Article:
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If You Dream About Your Teeth Falling Out, You’re Not Alone
It’s natural to wonder about dreams about teeth falling out. Human beings have always been fascinated by their dreams. In ancient times, seers looked to dreams for clues about the will of the gods or the future, and fortunetellers still engage in that sort of dream interpretation to this day.
In The Interpretation of Dreams and other works, Sigmund Freud pioneered dream analysis as a way of probing the psyche with all its supposed repressed and unresolved issues. Other psychoanalysts like Carl Jung followed in Freud’s footsteps and put their own spin on dream analysis. Today some people believe their theories lack the foundation in sound empirical method and solid evidence that true science requires, but they were at least an attempt to move beyond the mysticism of days gone by.
Today, researchers are studying dreams with more scientific rigor. Using modern sampling, survey, and statistical methods, they can identify dreams that are common to many people even across cultures. As it turns out, dreams about teeth are common, specifically, the teeth falling out dream. A recent study (Yu, 2012) found that 39 percent of people have this dream. That’s odd when you think about it considering that this is not something that frequently happens to very many of us in waking life.
Why, then, do so many of us dream about our teeth falling our (or breaking or rotting)? Two researchers Naama Rozen and Nirit Soffer-Dudek tried to find out and published their findings in 2018.
Why We Dream About Our Teeth Falling Out: Two Hypotheses
The investigators came up with two hypotheses to account for the prevalence of the teeth falling out dream. One was that the dream stemmed from actual dental distress like teeth grinding experienced during sleep. The other was that teeth falling out was a symbolic manifestation of some sort of emotional distress. We can conjecture that the latter explanation is the one Freud would have been onboard with.
The teeth grinding idea, however, is consistent with studies that show that sensory stimuli can translate into dream content. The same body of research demonstrates that people who have teeth dreams are more likely to have somatosensory dreams like flying, falling, or being chased (Yu, 2010). That provides reason to think they experience more somatosensory excitement when they’re sleeping.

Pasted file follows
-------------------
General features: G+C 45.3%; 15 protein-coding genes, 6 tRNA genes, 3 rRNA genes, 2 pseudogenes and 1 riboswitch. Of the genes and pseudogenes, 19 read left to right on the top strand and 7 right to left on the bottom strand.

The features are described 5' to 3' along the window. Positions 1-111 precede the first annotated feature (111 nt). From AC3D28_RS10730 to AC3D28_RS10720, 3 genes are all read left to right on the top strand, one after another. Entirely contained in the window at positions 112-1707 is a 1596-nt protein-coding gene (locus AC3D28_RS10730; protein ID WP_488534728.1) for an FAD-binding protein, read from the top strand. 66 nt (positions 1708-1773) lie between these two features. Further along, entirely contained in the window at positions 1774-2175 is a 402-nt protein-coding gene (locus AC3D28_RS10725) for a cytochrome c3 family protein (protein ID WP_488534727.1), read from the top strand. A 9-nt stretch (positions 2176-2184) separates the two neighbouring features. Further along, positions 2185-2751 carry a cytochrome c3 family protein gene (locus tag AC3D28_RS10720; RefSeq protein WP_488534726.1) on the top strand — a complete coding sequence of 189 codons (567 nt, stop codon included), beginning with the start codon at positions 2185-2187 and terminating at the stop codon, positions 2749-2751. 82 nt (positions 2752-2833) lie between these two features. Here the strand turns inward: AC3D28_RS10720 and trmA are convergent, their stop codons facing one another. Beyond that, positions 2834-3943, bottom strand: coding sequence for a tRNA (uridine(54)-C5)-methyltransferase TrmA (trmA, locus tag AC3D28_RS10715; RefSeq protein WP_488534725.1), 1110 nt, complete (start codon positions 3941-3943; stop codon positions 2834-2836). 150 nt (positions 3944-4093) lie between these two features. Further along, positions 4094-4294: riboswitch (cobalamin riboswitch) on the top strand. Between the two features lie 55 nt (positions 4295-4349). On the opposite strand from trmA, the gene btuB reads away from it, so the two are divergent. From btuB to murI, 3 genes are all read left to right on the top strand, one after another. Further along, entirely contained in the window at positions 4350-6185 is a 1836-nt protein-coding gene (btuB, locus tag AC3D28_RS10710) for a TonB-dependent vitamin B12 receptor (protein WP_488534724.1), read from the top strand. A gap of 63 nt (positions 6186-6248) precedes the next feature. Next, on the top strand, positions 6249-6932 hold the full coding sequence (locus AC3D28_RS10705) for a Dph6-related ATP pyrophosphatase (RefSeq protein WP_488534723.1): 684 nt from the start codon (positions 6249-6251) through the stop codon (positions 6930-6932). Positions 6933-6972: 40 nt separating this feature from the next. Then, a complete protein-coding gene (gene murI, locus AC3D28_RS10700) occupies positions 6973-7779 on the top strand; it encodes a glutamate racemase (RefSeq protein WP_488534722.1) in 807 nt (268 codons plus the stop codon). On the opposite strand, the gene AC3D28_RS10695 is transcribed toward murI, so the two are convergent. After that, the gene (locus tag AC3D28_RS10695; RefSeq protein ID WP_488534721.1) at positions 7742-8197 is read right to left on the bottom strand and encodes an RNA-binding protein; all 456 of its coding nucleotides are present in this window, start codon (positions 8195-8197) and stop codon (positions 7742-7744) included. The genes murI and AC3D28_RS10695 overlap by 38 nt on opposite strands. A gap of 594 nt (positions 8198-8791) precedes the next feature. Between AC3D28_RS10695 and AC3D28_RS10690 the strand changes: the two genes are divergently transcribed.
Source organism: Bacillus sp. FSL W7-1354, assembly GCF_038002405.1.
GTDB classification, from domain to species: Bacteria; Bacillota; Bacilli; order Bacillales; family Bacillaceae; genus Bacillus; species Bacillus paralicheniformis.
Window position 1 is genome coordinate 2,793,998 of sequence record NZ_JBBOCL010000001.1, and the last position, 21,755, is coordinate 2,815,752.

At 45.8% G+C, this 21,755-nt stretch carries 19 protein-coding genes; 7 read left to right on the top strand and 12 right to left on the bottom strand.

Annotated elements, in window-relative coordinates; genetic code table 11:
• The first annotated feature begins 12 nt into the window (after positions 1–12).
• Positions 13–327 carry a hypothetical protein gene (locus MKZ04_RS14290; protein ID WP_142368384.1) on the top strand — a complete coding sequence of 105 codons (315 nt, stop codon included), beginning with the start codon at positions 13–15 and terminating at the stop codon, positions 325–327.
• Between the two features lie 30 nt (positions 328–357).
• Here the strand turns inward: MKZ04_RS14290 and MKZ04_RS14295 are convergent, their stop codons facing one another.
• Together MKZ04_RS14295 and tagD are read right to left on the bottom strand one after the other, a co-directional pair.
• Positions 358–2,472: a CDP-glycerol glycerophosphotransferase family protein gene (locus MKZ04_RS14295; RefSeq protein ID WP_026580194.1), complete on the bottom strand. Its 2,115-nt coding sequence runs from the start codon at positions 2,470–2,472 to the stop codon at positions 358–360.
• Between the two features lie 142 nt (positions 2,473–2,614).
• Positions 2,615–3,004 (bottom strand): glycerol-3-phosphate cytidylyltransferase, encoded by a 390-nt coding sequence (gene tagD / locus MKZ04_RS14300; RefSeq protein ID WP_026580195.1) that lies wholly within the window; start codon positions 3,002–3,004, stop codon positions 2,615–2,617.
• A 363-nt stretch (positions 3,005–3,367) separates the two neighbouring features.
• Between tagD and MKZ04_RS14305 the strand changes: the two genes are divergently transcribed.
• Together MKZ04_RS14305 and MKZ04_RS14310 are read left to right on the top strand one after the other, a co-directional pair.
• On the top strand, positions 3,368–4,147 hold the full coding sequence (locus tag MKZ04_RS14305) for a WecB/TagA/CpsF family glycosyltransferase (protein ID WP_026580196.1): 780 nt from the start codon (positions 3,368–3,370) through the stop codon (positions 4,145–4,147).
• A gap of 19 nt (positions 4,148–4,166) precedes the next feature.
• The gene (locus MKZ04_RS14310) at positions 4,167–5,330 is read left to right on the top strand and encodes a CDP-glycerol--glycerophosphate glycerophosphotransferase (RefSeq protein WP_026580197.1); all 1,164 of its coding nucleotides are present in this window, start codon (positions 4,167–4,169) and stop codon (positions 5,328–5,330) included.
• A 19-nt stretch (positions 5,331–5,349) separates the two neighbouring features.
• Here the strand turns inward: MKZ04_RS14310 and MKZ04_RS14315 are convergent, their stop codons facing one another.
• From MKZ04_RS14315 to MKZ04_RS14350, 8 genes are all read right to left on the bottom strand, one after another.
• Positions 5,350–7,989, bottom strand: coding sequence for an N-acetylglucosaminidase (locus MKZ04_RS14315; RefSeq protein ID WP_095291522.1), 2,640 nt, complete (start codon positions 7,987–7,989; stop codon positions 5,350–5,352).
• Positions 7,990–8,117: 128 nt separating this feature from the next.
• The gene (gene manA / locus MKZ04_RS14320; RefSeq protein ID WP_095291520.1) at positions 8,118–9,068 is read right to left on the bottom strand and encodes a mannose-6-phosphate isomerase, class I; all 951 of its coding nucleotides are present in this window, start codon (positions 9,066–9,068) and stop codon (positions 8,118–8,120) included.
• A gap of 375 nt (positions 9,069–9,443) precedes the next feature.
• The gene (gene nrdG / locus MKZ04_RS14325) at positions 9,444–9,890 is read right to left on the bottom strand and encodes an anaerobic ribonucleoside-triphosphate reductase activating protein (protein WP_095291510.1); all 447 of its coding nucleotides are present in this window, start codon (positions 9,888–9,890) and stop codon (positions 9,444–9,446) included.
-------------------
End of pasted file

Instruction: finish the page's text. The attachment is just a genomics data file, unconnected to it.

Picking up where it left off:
Rozen and Soffer-Dubek set out to examine the possible relationship between teeth dreams, dental tension, other common dream themes, psychological distress, and general sleep disturbance. 20 subjects filled out online instruments including the Dream Motif Scale (Yu, 2012) that looks at 14 categories of dream theme. One of the categories, Sensorimotor Excitement, deals with teeth dreams as well as a few other items. Subjects also filled out the Brief Symptom Inventory that assesses anxiety, depression, and other manifestations of psychological distress, and a questionnaire that assesses sleep quality. The researchers asked subjects whether they ground their teeth at night.
Rozen and Soffer-Dubek found that the teeth falling out dream correlated with dental discomfort upon awakening but not self-reports of teeth grinding. Teeth grinding didn’t correlate with anything that had been assessed including psychological distress, typical dream themes, or sleep disturbances.
Other typical dream themes didn’t connect with that experience of dental distress. The relationship only held for teeth dreams. Nor did teeth dreams correlate with sleep disturbances or emotional distress. Psychological distress, however, did connect to teeth tension.
Why We Dream About Our Teeth Falling Out: The Takeaway
The results of the research suggest that teeth dreams connect to dental irritation and that the relationship is a fairly specific one. There doesn’t appear to be a relationship with psychological distress or general sleep disturbances, nor does dental irritation manifest itself in other dream themes.
We should note, however, that this was a correlational study. It couldn’t establish cause and effect. That means that teeth dreams may lead to teeth grinding, and the teeth grinding in turn produces dental irritation upon awakening. Perhaps future laboratory research will look at this possibility.